I was staying with a friend in downtown Denver with a view of the road Jacob would be coming in on. I heard his Honda before I saw it and went running down the two flights of stairs. He was calling me to let me know he had made it but I was already running out the door and into his arms. Any nervousness was gone in the blink of an eye and there was zero awkwardness whatsoever. It was rather amazing, really. We hung out and marveled at the physical sight of each other (I was afraid he'd be 4-foot tall, he was afraid I'd be 6-feet tall) and then he slept until my birthday celebration that evening.

As anyone who knows him will tell you, he isn't the most comfortable in public places. But he put it aside and went to a sports-type bar with a group of people he didn't know. Coincidentally, one of my friends happened to work at a gas station Jacob frequented during his short stint of living in Denver (not when he was in 4th grade; he came back as an adult to live for a short period of time). The plan was to continue our debauchery at dinner, then at a dessert bar, but it never materialized. Eventually, everyone was drunk and having too good of a time until the bartenders forced everyone out. But before we got to that point, this picture was snapped of us - the first picture of us together in 20 years.

We only had 4 days together so we tried to make the best of it. We spent a lot of time visiting his friends, but made sure to walk down memory lane as well. We went to the elementary school where we met, drove by the houses we grew up in (well, me more so than him), surprise-visited old friends, all while wondering what would have happened had he never moved to Montana.

Perhaps it wouldn't have mattered.

During my Junior year of high school I had a fleeting thought one day. Standing outside of a classroom during the changing bell, I stood with my old friend, Erica. I randomly turned to her and said, "Do you remember Jacob McIntyre? I wonder what happened to him...." She wondered for a moment as well and then we both went about our lives. I had completely forgotten about this until Jacob and I reconnected 8 years later.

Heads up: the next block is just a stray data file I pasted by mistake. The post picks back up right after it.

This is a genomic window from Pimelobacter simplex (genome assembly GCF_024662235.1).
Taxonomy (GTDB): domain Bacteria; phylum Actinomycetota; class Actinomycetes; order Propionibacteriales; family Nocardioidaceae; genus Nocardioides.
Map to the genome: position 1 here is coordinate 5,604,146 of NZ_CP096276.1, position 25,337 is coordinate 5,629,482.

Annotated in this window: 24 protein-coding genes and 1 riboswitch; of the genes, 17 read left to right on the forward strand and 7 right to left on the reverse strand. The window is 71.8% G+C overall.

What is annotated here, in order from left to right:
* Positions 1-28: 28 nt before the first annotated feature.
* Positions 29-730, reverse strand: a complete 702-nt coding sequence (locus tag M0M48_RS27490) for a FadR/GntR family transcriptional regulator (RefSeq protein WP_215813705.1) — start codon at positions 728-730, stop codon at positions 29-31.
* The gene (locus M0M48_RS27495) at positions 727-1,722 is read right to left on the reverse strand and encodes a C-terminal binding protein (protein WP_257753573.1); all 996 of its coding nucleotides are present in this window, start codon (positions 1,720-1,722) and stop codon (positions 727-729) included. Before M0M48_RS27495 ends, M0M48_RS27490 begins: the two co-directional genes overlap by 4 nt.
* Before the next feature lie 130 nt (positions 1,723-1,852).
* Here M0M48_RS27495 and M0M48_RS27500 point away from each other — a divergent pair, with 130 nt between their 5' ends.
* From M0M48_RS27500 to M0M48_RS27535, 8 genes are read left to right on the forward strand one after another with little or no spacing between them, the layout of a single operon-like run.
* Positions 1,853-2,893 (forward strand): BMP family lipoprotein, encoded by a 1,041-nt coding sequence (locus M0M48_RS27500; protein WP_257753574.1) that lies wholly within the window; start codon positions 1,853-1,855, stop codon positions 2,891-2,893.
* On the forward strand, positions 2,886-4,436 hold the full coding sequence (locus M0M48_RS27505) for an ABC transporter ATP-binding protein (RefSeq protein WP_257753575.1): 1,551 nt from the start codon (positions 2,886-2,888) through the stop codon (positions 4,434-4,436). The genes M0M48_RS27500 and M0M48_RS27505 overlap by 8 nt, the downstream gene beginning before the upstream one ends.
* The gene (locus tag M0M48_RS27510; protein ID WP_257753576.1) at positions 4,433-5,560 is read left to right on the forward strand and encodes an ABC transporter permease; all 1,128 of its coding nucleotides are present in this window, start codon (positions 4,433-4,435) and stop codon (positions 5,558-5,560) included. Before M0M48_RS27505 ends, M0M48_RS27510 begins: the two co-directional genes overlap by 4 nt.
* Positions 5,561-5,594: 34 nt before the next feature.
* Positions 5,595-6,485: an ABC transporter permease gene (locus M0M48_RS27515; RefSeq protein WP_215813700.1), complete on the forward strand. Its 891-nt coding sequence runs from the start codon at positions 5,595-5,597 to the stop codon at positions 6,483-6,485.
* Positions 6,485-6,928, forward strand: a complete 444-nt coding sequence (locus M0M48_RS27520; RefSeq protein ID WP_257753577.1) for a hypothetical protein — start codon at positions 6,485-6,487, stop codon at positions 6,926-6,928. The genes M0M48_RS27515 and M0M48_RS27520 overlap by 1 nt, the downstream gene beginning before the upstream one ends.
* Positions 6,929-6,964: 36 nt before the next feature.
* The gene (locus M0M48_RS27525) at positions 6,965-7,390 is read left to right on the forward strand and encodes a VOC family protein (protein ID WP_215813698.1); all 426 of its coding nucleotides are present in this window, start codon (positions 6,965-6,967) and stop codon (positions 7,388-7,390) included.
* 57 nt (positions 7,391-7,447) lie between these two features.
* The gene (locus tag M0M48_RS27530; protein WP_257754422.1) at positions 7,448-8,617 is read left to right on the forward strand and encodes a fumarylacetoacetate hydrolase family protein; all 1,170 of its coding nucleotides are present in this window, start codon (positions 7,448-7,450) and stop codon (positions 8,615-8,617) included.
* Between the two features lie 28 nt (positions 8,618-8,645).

Shortly after Erica and I had this conversation, Jacob was sitting amongst the 12 fellow students he would graduate with in his English class in Columbus, Montana. Before class began, he glanced up to see a new girl entering the classroom. She had just moved from Colorado and her name was Erica.

From what I understand, Jacob didn't recognize her straight-off, but befriended her anyways. She sat down next to him and they began talking. She spoke of where she had lived in Colorado and he told her he lived in the same place. She just thought he was messing with her. Then he told her he had gone to Marshdale Elementary and that was when she realized who she was speaking to: the very Jacob McIntyre her and I had been discussing mere weeks before. Naturally, she brought up the conversation between her and I, which made him happy; he hadn't forgotten about me after all of these years, nor had I forgotten about him. In fact, I think after they had determined who the other was, Jacob asked about me and she told him I had asked about him just before she left.

But MySpace or Facebook hadn't been invented yet so contacting someone took actual research and effort. But by that point, we could have been anywhere. He moved around the west, to Wyoming, Colorado, and Utah but always found his way back to Montana. I left Colorado the summer of 2001 and didn't come back save for summers and Christmastime. I lived and went to school in Phoenix for 6 years, not learning Jacob had a chance to be in Phoenix at the same time until we later reconnected; he was supposed to attend UTI.

So life went on as normal, both his and mine filled with moving, friends, non-friends, significant others, heartbreak, drama, fun, family, dogs, work, sleep, etc. I moved to Florida in 2007, even further from the origin, and that was the distance between us when one decided to finally, after all of these years, seek out the other.

 A few days after my 26th birthday Jacob and I and Memory Lane had some time together. I got turned on to this burrito place when I came for a wedding in September 2007 so, of course, I had to take Jacob. He agreed - best burritos in the world.